U.S. gas production hit record in 2021

By Keefe Borden12 October 2022

U.S. natural gas production hit an annual record in 2021, jumping by 3.5% from 2020 to an all-time domestic high of 34.517 Tcf (94.6 Bcf/d), according to a recent study issued by the U.S. Energy Information Administration.

Gas production fell in 2020 because of a decline in economic activity during COVID-19, but by 2021 production had bounced back and surpassed the previous record set in 2019. The EIA’s latest Short-Term Energy Outlook forecasts that production will continue to grow through 2023 as stronger domestic gas prices have encouraged production.

In 3Q22, the EIA reported that U.S. dry gas production averaged 98.5 Bcf/d, up from 95.1 in 1Q22. In addition, it has forecast natural gas production to average 99.1 Bcf/d in 4Q22 and 99.6 Bcf/d in 2023.

Last year, Texas and Pennsylvania have led to the largest increase, where total production grew nearly 1.5 Bcf/d from 2020 to 2021.

The growth in production from Texas comes from both the Permian Basin and Haynesville Basin, which were both major sources of production growth in 2021. Similarly, Pennsylvania overlays the Appalachian Basin, which accounts for nearly one-third of all U.S. dry natural gas production.

The fields in the offshore Gulf of Mexico have traditionally accounted for a significant source of gas production, but in recent years production from this region has fallen in response to several factors: aging wells with declining productivity, a focus on oil development and the high cost of undersea production, the EIA reported.

Natural gas imports have virtually stopped as a source of new gas. Net natural gas imports accounted for 11% of total supply as recently as in 2010, but they accounted for none of the total supply last year.

Imports of gas fell dramatically between 2007 and 2017 and have remained low ever since. The United States is a net exporter (exports exceed imports) of natural gas. Exports of natural gas have been growing each year since 2016, driven by exports of liquefied natural gas (LNG), which reached a record high in 2021.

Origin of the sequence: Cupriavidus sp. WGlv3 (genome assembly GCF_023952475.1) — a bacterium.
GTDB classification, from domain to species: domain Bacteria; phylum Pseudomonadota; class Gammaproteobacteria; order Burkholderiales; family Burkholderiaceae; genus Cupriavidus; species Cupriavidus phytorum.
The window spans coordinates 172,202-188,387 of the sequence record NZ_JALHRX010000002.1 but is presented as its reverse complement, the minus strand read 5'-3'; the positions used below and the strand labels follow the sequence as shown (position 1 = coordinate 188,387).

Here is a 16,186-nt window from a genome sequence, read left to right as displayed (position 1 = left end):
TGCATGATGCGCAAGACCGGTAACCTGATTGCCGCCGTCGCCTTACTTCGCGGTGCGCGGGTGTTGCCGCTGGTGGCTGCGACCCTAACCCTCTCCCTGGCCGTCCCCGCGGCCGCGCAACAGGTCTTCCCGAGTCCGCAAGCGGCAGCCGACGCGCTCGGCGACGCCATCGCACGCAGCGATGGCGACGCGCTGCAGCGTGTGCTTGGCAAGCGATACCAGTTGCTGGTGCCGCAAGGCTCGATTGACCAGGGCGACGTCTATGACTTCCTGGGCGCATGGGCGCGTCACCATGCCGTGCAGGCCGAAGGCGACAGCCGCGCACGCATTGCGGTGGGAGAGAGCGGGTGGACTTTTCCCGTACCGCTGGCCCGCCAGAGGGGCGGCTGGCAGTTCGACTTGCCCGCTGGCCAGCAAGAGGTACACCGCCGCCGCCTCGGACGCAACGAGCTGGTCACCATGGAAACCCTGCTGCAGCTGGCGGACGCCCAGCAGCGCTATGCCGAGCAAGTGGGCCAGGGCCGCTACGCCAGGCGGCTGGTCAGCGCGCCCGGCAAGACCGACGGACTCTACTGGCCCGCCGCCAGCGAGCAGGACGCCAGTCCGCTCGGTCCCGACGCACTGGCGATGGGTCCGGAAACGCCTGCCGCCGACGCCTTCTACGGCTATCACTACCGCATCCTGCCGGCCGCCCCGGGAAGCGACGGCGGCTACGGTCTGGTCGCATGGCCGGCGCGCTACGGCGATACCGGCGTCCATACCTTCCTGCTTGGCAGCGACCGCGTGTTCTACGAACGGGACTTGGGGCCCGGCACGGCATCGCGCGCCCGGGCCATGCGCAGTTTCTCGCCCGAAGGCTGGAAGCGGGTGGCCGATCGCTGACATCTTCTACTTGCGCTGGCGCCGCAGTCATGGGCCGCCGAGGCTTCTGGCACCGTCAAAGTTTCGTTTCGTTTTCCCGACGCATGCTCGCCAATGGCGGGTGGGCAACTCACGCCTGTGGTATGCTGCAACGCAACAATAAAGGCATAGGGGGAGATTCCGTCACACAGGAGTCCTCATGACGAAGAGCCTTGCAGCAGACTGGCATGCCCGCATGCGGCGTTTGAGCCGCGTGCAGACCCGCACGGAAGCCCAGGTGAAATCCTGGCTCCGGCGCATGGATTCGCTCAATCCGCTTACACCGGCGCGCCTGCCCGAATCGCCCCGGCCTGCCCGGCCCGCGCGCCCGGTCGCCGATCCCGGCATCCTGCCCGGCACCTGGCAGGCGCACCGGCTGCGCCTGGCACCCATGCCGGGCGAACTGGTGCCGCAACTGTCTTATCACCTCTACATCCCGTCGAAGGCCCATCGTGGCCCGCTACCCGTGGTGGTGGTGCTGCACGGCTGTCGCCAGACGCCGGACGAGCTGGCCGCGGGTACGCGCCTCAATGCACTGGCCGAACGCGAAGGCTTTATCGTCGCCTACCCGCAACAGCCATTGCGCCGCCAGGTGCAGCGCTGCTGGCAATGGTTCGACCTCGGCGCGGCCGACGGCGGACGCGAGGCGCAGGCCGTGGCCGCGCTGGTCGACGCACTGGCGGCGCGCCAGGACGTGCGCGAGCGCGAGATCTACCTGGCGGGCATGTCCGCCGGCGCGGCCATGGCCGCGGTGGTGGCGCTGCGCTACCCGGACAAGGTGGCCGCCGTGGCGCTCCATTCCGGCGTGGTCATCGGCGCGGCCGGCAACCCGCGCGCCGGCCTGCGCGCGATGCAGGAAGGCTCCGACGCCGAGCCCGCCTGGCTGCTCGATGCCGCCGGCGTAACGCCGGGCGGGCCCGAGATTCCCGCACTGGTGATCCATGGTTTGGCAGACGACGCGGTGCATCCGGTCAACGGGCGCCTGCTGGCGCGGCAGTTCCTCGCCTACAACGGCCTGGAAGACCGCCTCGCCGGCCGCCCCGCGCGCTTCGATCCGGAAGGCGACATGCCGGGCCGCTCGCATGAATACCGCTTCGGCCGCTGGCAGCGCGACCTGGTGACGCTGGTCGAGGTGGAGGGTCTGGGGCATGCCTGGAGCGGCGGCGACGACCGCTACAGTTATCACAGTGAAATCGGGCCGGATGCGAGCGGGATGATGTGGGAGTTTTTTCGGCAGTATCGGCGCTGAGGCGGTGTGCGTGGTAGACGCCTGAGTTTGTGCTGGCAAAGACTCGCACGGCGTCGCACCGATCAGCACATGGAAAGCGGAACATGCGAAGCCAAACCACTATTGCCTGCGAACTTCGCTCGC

Inventories climbing

As U.S. domestic production is climbing, injections of gas into storage has picked up ahead of the coming winter. The largest injection of the 2022 season so far was 129 Bcf for the week ending Sept. 30. U.S. gas inventories typically build from April through October ahead of the coming winter.

Total working natural gas stored in the lower 48 states at the end of September was 3,106 Bcf, down 8% from the average within the five-year historical average, but filling quickly with net injections exceeding 100 Bcf for the last three weeks of September, the EIA reported.

The large injection at the end of September was the result of growing production and a decline in demand. When Hurricane Ian made landfall in Florida at the end of the month, 2.6 million homes and businesses in the state were without power.

Based on data from the EIA and PointLogic, natural gas production in the 2022 injection season has been higher than any other refill season on record and 4.2% higher than the average in 2021.

As gas inventories climb, the EIA has said it expects most U.S. households to pay more for heating this winter. In its 2022 Winter Fuels Outlook, the EIA has predicted that higher U.S. residential energy prices compared with last winter.

The National Oceanic and Atmospheric Administration expects the United States to experience a slightly colder winter than last year, which could likely lead to higher consumption of heating fuels. That higher consumption and higher energy prices contribute to EIA’s forecasts for higher heating costs for households.

Compared with last winter’s heating costs, EIA forecasts U.S. households will spend 28% more for natural gas, 27% more for heating oil, 10% more for electricity, and 5% more for propane.

The EIA also forecast that the Henry Hub spot price would average $7.40/MMBtu in 4Q22 before falling to $6/MMBtu in 2023. In addition, it expects natural gas inventories to end the injection season at nearly 3.5 Tcf, about 6% below the five-year average.

Domestic consumption of natural gas will average 87.9 Bcf/d in 2022, up 3.9 Bcf/d from last year as demand rose in all sectors.

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